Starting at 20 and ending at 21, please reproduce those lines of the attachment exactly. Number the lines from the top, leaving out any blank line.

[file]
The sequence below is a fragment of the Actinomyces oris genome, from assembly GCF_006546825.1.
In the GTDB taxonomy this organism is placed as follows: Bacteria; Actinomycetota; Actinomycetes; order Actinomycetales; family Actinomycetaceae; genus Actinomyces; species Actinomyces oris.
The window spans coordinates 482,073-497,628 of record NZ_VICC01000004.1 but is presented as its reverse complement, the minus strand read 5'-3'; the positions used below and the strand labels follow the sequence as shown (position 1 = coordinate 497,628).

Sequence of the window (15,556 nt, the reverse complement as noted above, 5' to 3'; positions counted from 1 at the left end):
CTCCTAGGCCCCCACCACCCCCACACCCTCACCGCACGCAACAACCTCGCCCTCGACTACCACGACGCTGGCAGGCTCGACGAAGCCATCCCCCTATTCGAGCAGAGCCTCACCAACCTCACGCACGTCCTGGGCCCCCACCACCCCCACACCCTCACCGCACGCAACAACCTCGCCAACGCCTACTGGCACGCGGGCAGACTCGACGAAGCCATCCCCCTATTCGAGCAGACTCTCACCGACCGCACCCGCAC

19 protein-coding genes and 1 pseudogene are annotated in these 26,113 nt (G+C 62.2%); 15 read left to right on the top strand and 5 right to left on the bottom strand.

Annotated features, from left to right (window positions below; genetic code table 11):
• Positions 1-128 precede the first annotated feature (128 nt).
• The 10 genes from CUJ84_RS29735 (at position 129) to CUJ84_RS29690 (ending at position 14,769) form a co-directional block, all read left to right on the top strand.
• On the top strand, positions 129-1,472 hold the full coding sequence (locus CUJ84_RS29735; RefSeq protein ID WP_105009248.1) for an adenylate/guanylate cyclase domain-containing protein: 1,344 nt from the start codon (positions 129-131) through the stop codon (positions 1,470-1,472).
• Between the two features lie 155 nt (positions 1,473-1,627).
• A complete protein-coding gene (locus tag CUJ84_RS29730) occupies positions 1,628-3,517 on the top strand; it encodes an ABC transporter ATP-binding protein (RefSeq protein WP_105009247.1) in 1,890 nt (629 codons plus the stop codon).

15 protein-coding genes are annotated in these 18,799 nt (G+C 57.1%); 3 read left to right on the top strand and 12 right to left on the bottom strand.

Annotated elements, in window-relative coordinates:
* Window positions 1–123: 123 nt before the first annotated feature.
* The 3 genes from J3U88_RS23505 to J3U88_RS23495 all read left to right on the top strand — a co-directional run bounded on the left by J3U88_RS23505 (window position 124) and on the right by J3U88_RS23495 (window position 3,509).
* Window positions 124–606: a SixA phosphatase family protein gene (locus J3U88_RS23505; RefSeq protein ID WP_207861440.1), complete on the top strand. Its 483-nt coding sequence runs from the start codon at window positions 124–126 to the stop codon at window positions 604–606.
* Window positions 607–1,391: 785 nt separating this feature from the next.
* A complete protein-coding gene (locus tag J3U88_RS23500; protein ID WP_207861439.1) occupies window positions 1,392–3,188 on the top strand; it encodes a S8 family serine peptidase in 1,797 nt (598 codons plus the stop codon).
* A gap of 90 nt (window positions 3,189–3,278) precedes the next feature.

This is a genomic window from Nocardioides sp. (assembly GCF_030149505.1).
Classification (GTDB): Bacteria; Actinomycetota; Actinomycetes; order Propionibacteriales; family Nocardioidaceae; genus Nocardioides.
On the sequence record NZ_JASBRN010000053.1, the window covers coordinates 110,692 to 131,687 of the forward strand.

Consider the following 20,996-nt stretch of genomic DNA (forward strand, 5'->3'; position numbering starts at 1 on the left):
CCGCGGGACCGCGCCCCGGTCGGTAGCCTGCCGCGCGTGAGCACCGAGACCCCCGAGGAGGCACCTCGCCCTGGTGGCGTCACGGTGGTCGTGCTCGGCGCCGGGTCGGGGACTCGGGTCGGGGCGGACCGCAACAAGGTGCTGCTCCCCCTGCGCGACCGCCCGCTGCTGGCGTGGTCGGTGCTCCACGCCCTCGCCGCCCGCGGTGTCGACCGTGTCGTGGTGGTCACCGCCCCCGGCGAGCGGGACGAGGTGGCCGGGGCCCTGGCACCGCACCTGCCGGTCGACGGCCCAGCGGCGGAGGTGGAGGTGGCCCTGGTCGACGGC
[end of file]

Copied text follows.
* A gap of 90 nt (window positions 3,189–3,278) precedes the next feature.

This is a genomic window from Nocardioides sp. (assembly GCF_030149505.1).